At the same time, the private equity industry was showing a hunger for investments in the retail space. During 2013 alone, investors closed deals to acquire Neiman Marcus and Juicy Couture, Allen Edmonds and Dakine, Hot Topic and Rue21. If you sold apparel at shopping malls, it seemed you were a potential buyout target.
So it was perhaps little surprise that six years ago today, on May 10, 2013, TowerBrook Capital Partners announced an agreement to purchase True Religion in a deal valued at $835 million, or $32 per share, a premium of more than 50% to True Religion's share price the day before it revealed it would explore a sale. For fashionistas, the TowerBrook name was likely familiar: Two years before, in 2011, the New York-based firm sold off a stake in luxury footwear brand Jimmy Choo it had acquired in 2007, reportedly netting £500 million (about $800 million at the time) in the process.
But TowerBrook's relationship with True Religion would not prove so profitable. One sign of potential unrest came two months before the deal was even done, when True Religion co-founder Jeff Lubell stepped down as CEO. Other issues began to mount. Chief among them was the internet's gradual transformation of the industry, making it more and more difficult for niche brick-and-mortar retailers to stay afloat—particularly those retailers that were weighed down by the sort of debt accompanying an LBO. By 2015, Moody's was calling True Religion's capital structure "unsustainable" and downgrading the company's ratings.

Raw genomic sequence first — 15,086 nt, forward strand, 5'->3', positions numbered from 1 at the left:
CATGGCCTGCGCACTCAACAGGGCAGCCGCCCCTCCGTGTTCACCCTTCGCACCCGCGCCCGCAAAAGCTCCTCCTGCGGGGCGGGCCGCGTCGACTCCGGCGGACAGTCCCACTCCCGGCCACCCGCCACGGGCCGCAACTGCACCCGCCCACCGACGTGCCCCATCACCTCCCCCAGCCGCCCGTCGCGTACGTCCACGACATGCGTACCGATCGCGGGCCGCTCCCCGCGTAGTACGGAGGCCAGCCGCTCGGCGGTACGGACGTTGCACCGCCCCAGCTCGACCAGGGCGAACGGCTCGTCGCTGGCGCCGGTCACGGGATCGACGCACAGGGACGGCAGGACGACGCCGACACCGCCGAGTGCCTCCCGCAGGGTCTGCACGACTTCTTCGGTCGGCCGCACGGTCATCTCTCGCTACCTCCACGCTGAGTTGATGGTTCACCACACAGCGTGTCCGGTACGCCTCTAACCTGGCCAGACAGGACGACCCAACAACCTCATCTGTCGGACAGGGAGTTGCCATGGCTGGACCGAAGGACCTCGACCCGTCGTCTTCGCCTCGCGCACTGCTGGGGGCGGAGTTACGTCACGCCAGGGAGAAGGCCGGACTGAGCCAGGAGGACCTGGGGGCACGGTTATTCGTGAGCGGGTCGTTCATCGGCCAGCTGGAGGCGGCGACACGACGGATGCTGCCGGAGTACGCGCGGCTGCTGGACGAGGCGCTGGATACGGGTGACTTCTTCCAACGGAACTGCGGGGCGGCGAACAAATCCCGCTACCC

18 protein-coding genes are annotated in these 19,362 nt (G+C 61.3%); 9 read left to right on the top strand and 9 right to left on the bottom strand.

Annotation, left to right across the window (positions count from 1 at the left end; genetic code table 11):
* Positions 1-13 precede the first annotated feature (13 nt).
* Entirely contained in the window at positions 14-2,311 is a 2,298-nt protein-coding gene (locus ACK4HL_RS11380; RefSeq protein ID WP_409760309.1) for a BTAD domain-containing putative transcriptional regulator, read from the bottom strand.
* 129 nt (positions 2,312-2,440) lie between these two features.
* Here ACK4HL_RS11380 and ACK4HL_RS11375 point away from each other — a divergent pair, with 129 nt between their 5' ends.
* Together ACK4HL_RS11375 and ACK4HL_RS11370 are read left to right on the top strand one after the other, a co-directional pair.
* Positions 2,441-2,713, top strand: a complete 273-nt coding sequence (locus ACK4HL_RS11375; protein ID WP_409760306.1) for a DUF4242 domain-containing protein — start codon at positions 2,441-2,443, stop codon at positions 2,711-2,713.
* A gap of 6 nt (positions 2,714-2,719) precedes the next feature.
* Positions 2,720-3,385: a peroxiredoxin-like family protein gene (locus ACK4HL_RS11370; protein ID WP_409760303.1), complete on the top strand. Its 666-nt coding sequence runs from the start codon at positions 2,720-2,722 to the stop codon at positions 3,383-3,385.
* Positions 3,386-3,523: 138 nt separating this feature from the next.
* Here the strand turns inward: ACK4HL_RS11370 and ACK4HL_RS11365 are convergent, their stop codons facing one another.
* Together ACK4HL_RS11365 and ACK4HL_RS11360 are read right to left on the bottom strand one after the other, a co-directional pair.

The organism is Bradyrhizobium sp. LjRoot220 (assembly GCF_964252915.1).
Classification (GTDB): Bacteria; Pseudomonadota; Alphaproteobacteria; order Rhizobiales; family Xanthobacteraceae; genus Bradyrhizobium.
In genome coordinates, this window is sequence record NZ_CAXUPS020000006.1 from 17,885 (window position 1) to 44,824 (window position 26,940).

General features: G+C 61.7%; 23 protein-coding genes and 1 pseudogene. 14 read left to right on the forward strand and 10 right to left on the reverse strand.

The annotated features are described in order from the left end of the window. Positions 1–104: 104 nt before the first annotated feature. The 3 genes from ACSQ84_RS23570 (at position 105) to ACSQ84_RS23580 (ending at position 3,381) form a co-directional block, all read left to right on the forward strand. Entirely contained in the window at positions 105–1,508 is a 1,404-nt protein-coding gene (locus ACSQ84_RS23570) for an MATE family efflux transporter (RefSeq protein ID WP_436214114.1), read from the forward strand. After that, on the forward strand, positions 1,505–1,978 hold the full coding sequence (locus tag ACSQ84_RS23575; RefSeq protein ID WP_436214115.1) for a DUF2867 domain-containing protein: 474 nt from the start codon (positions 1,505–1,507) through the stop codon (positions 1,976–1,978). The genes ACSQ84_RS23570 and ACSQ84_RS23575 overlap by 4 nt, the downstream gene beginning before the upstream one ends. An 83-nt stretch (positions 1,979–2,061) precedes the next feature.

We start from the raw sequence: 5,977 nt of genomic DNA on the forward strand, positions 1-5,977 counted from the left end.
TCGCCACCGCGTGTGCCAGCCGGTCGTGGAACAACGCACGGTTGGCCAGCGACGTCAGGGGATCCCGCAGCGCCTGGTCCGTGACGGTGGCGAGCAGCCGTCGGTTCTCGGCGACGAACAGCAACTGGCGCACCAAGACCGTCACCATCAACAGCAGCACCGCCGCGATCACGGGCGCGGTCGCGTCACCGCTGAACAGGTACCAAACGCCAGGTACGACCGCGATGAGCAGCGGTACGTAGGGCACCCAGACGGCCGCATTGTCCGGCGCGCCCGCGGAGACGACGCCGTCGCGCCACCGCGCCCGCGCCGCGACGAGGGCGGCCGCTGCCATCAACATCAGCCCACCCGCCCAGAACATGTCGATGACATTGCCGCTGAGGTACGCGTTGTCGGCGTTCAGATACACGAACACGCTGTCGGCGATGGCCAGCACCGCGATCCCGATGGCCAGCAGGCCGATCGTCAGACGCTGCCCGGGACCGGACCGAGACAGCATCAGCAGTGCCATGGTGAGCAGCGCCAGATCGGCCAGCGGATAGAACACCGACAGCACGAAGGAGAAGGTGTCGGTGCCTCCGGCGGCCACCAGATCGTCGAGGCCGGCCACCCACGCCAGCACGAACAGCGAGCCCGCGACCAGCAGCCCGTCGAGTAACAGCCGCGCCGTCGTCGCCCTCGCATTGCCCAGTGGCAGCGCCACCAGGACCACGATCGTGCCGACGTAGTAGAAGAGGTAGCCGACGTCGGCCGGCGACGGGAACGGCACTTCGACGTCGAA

Before long, after previously being part of a wave of retail buyouts, True Religion and TowerBrook found themselves connected to a very different trend. One could date the onset of the so-called retail apocalypse to the final few months of 2015 and the beginning of 2016, a stretch that saw industry standard-bearers American Apparel, Quiksilver, PacSun and Aeropostale all file for bankruptcy. The spate of Chapter 11 filings gained further momentum by 2017: The Limited, Wet Seal, Payless ShoeSource and Rue21 all took the plunge between January and May.
That summer, it was True Religion's turn. The company filed for bankruptcy on July 5, at the time reportedly holding $534.7 million in liabilities compared to just $243.3 million in assets. But it did so with a strategy: As it entered Chapter 11 protection, True Religion said it already had a plan to slash hundreds of millions from its debt load and exit bankruptcy in four months.
It didn't even take that long. In October 2017, True Religion announced it had emerged from bankruptcy, having reduced its term loans from $471 million to $113.5 million and extending the maturities on its debt into 2022. The restructuring was aided by Citizens Bank, which offered up $60 million in debtor-in-possession financing and another $60 million in exit financing. It was also helped by TowerBrook, which reportedly struck a debt-for-equity deal with lenders that made the restructuring possible.
In the aftermath, TowerBrook retained a 4% equity stake in True Religion, according to reports from the time. And while any news connecting the firm and the company has been sparse in recent months, it would seem the relationship remains. True Religion is still listed as a TowerBrook portfolio company on the firm's website.
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